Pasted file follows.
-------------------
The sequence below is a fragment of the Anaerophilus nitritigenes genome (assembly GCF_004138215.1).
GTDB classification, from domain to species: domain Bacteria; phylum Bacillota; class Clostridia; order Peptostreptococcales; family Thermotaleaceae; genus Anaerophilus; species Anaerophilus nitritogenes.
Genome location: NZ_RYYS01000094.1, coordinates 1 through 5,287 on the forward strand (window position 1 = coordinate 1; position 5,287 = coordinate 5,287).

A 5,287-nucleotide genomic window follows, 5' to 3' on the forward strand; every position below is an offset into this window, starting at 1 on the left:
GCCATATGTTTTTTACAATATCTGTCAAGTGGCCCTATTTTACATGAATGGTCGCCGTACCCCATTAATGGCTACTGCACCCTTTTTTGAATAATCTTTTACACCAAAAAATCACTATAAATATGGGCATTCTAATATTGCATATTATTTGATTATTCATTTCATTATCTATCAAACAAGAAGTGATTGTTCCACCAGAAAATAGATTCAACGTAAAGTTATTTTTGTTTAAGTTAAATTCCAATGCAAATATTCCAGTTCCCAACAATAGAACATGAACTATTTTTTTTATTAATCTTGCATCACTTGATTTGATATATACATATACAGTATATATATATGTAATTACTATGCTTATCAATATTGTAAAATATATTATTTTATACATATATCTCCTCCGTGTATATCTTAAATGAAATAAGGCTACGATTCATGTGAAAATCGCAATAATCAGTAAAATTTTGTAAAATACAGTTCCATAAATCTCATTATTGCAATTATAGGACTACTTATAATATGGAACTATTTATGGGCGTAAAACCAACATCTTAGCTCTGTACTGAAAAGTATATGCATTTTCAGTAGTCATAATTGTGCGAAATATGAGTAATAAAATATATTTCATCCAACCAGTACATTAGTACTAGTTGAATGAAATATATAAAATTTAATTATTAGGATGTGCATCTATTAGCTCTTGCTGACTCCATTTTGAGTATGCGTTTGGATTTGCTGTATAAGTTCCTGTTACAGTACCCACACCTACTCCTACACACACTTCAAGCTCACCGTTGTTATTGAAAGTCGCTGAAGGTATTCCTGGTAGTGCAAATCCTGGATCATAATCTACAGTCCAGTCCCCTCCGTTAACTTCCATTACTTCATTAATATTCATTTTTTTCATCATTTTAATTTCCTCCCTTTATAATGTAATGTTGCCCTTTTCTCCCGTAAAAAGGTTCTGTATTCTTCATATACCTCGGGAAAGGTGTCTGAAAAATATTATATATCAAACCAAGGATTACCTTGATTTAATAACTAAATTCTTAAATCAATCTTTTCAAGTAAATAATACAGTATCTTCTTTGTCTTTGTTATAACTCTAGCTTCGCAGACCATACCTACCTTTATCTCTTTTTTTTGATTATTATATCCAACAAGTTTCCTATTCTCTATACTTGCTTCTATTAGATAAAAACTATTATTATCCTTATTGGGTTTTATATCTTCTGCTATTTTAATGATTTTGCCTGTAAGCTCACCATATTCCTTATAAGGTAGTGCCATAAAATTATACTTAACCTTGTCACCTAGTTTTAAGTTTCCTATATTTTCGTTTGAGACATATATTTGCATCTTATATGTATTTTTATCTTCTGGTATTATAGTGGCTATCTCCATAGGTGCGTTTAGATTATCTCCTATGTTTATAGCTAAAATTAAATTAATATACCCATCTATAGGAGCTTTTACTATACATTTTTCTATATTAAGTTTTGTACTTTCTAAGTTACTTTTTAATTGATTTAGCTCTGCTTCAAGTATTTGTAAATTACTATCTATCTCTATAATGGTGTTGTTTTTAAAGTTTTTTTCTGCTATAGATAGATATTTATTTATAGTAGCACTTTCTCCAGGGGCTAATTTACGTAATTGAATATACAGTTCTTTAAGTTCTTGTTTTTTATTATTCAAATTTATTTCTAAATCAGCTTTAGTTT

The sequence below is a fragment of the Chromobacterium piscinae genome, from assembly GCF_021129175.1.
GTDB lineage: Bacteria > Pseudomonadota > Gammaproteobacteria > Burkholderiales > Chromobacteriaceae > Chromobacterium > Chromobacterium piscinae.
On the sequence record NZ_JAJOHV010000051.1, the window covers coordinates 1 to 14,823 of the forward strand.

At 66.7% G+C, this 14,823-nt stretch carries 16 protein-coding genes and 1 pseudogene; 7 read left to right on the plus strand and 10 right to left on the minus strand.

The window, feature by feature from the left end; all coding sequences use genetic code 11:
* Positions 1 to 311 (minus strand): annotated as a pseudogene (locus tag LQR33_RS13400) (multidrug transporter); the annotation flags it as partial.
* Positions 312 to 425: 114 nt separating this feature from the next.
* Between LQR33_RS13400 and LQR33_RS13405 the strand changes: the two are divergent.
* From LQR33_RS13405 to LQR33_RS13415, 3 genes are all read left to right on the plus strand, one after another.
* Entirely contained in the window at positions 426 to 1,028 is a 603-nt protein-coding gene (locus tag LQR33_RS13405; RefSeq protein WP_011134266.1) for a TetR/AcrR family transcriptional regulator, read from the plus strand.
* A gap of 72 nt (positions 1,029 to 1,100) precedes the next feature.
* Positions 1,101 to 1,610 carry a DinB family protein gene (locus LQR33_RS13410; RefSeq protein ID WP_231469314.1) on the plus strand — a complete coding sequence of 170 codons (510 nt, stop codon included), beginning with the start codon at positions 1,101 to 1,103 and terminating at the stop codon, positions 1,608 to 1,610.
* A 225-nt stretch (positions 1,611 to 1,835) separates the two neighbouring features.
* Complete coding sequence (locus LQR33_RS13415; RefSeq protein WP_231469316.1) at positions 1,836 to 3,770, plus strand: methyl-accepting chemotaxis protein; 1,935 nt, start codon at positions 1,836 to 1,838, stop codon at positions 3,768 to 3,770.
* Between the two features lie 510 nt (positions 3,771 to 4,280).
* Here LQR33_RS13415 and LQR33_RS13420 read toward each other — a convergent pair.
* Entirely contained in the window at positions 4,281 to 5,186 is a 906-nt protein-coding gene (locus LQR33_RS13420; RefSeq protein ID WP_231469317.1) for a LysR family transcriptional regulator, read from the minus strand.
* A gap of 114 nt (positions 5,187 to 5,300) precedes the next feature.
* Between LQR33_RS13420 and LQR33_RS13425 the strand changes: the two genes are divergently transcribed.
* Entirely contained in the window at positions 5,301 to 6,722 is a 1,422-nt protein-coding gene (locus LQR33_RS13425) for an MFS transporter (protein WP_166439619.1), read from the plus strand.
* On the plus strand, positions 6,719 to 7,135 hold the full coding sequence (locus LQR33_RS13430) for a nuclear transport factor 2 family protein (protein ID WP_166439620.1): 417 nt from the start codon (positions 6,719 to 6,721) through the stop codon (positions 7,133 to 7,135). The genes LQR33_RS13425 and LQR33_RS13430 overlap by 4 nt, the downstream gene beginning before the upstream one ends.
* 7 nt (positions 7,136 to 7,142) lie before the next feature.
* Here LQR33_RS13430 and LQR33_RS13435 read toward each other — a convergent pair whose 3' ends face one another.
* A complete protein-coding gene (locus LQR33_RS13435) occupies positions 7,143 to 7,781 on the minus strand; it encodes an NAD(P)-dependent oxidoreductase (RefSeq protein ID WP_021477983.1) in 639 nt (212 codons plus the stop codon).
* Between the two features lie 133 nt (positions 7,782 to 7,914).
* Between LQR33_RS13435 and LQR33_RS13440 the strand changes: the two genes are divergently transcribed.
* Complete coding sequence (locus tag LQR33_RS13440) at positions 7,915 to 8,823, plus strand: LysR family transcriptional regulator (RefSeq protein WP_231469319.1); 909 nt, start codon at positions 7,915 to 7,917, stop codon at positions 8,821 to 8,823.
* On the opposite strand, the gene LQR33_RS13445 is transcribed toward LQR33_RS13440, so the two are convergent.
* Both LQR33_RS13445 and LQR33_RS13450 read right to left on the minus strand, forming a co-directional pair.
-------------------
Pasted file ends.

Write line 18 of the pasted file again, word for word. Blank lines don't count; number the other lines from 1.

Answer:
* A 225-nt stretch (positions 1,611 to 1,835) separates the two neighbouring features.